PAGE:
Party : Fernando y yo.
Located near the town of La Fortuna and guided by the Desafio Adventure Company, Cañón Piedra is commercially known as Lost Canyon. It is a short canyon with a couple of big rappels and some short constrictions. It’s a fun couple of hours, especially in high water. Suitable for beginners who can manage their fear of heights.
After an amazing day exploring the beautiful Ciudad Esmeralda, we headed back through Ciudad Quesada and onto La Fortuna. There were a pair of cañóns there I’d read about called Piedra y Piedrita. They were guided by two commercial companies and we weren’t sure we were allowed to run them or not: all rivers in Costa Rica are public, but unfortunately access is usually private and controlled. We also thought the modified nature of the routes might mean they have some kind of government agreement…
It was dark by the time we were close to La Fortuna and turned up a dirt rd before hitting the town. After passing the canyoning office (Fer wanted to camp here), I quickly checked the entrance to Piedrita which was barred by a heavy gate… Continuing up road, we stopped to talk to a family who didn’t seem to know much about the cañóns, and then headed to the entrance to Piedra, which seemed to be open and a good place to spend the night.
Waking early the next morning (still dark), I waited for Fernando to get ready (frustratingly, a pattern that would repeat itself many times)… Finally we headed down what must be the nicest cañón access trail I’ve ever used!
Very quickly, we arrived at the small chattering creek and a strange metal platform straddling it. We set the rope up, but it wasn’t really nessacary and I quickly downclimbed to take a few photos of Fernando dropping down on the bouncy rope (the anchor was a cable strung over the creek).
Quickly, we arrived at the first big pitch. Again a giant metal structure filled the creek. It looked like it most people did a guided abseil, but we decided to drop down through the waterfall which was quite fun.
Some nice creek walking followed before arriving at the final big drop. (It looks like commercial groups actually get another abseil in by following the trail… If you stayed in the water as I did and downclimb through a slot you avoid this pitch).
Me dropping down the final pitch.
Me dropping down the final pitch.
It was over very quickly. We took off wetsuits and washed at the confluence of two creeks. It was a nice spot. While Fernando pfaffed I walked a short way up the other creek to check out another large waterfall.
When I got back I was supprised to see a rope dangling down the waterfall… How had I missed that!? Then I noticed a person at the top. We found out what the small cable was that stretched from the top to where we were : it was to send a rope down (like what I did guiding in Horne Lake Caves in the Rain Barrel). He seemed to be an advance guide setting up the pitch before the clients arrived. When he disappeared, we though it best we did too.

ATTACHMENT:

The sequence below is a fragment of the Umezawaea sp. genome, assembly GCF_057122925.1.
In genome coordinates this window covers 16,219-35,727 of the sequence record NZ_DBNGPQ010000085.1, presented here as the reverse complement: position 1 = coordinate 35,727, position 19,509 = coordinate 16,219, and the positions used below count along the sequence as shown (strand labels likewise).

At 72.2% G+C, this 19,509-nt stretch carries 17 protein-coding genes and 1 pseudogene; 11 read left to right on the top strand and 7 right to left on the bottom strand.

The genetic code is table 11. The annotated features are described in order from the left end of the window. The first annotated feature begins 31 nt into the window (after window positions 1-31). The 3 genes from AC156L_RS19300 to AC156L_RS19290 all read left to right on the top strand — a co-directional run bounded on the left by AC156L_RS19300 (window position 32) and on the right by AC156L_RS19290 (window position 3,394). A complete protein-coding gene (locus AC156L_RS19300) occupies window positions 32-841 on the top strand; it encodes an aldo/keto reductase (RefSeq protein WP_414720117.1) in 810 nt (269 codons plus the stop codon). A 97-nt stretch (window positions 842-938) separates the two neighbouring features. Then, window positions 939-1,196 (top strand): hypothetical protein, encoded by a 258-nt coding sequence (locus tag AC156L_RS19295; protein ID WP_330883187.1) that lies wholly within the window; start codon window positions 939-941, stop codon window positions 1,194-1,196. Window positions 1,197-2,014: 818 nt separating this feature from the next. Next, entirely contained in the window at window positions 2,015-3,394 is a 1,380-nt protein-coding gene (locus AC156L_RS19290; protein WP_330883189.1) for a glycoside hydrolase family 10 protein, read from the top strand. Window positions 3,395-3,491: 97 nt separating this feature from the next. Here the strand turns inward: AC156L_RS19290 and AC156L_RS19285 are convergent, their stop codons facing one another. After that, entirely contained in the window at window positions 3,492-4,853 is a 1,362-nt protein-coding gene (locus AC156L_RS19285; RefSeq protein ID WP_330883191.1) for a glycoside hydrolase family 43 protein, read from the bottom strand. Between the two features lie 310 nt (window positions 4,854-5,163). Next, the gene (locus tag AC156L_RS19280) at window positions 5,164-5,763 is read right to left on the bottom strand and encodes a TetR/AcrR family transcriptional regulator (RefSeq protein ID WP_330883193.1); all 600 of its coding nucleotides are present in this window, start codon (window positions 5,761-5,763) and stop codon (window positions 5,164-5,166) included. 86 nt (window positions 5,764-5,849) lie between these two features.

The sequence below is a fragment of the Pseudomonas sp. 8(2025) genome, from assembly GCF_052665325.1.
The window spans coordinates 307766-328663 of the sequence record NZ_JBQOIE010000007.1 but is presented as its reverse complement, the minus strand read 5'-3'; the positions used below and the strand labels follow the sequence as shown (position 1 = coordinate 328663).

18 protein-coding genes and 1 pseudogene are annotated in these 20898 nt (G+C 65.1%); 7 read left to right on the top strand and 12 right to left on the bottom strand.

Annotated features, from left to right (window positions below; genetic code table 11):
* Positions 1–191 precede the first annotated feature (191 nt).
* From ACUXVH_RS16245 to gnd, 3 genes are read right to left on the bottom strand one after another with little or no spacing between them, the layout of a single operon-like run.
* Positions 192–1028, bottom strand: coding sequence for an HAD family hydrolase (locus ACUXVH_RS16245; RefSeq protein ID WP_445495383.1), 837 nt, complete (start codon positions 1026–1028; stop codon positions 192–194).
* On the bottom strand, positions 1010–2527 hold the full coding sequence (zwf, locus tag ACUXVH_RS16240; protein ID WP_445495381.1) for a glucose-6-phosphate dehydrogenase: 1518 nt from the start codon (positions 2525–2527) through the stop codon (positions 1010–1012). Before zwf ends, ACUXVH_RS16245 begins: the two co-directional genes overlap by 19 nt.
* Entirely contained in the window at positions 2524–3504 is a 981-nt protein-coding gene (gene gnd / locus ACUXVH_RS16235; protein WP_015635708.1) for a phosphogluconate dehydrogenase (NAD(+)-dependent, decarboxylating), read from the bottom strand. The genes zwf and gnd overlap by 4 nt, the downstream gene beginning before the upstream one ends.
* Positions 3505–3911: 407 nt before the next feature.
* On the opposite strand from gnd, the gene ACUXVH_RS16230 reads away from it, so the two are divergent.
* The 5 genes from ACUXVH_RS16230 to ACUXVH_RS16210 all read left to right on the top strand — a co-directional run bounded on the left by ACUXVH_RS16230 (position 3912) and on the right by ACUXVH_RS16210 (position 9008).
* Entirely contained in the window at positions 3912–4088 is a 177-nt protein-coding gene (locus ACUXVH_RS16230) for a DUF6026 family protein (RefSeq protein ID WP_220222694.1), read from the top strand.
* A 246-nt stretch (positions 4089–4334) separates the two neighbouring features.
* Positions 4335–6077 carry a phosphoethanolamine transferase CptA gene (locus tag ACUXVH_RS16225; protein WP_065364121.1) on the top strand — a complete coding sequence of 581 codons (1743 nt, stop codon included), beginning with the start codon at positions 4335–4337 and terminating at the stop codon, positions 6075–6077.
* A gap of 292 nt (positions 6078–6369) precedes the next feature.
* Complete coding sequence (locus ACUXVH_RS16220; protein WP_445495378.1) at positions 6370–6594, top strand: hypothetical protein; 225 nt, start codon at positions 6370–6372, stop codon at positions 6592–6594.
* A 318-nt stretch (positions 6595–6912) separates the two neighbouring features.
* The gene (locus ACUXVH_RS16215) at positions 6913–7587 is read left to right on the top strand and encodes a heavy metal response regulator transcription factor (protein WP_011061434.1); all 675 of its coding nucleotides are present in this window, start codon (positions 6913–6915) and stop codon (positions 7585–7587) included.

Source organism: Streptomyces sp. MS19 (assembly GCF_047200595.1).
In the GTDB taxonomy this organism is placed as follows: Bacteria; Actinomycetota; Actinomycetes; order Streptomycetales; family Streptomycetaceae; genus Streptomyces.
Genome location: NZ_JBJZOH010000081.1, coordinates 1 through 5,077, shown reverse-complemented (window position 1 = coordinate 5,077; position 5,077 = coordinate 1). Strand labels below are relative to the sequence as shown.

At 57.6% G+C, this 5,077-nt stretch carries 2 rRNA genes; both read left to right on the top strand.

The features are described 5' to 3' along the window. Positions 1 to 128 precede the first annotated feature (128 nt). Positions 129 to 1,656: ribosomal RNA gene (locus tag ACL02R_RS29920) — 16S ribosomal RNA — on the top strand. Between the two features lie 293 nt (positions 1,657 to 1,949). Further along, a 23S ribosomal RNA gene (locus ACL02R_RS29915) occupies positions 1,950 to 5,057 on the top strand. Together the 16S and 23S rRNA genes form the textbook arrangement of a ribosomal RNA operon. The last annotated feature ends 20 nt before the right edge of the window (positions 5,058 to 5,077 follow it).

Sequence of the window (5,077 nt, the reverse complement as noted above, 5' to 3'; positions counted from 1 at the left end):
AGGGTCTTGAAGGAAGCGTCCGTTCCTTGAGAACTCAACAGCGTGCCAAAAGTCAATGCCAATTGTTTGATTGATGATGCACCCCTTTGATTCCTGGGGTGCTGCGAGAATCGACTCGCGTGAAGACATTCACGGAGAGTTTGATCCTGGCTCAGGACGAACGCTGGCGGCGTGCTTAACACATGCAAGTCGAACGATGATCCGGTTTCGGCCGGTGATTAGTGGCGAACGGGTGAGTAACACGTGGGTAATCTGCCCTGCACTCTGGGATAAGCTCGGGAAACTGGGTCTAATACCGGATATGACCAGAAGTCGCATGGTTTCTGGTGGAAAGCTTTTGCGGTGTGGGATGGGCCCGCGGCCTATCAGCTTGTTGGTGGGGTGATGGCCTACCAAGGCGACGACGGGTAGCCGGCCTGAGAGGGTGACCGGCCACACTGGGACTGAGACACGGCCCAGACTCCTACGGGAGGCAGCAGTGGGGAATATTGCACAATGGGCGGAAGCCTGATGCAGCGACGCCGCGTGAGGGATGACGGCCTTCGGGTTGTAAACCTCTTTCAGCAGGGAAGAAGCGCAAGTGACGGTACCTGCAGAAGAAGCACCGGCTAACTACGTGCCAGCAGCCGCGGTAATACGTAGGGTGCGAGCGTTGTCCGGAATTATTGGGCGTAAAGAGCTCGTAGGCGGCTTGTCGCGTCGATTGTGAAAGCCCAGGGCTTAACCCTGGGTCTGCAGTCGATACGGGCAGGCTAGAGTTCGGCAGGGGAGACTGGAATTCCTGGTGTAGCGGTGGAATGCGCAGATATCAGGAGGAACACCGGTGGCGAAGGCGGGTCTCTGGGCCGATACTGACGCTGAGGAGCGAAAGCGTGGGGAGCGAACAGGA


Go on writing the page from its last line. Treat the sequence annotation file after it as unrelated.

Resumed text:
A short way down the creek we easily found the exit trail and quickly gained the rd. We walked cautiously past the office, expecting questions, but no one bothered us and we were soon at the junction to Piedrita. A group was just having their introduction talk… Time to go we decided. Leaving my pack, I ran to get the car.
We popped into the Desafio office in town and then the competition: Pure Trek (who guide Piedrita). The guy at Pure Trek was a lot more helpful, and basically said we’d be better off heading to Bajos del Toro if we wanted to run our own canyons.
I didn’t really like La Fortuna. It was overly commercialised and basically made for tourists. Everything was overpriced and seemed a little artificial. I guess that’s what most tourists want…
Luckily I knew about a free hot spring. The entire river was hot actually! It was one of the first things I’d been recommended to visit in Costa Rica… A few other travellers in Guate, etc had recommended it. Unfortunately, even here people were taking of people, making you pay for parking on the side of the public highway. Technically optional to pay (but expected), the asking price of ¢2k was dropped to ¢1k when I told Fernando that we’d find somewhere else. It was the principal. Fernando paid, and we were soon enjoying the thermal waters.
I was taking to some Americans in broken Spanish. They thought I was Tico, but I’d just wanted to practice my Spanish 😉 also a couple of Aussies. There were actually hardly any locals :(… It’s a tourist town.
Eventually, with prune skin, we got out
Pausing in an outdoor shop in LA Fortuna, we popped briefly into Scotts place. Grabbed some mechanical ascenders, then food. And were soon on our way to enjoy our first routes in Bajos del Toro… I wish we’d bought fuel in Ciudad Quesada… We were pretty much out by the time we arrived. With no petrol station in town, I gave Fernando a told-you-so and we soon bought two overpriced gallons from a local before heading to the start of the next adventure.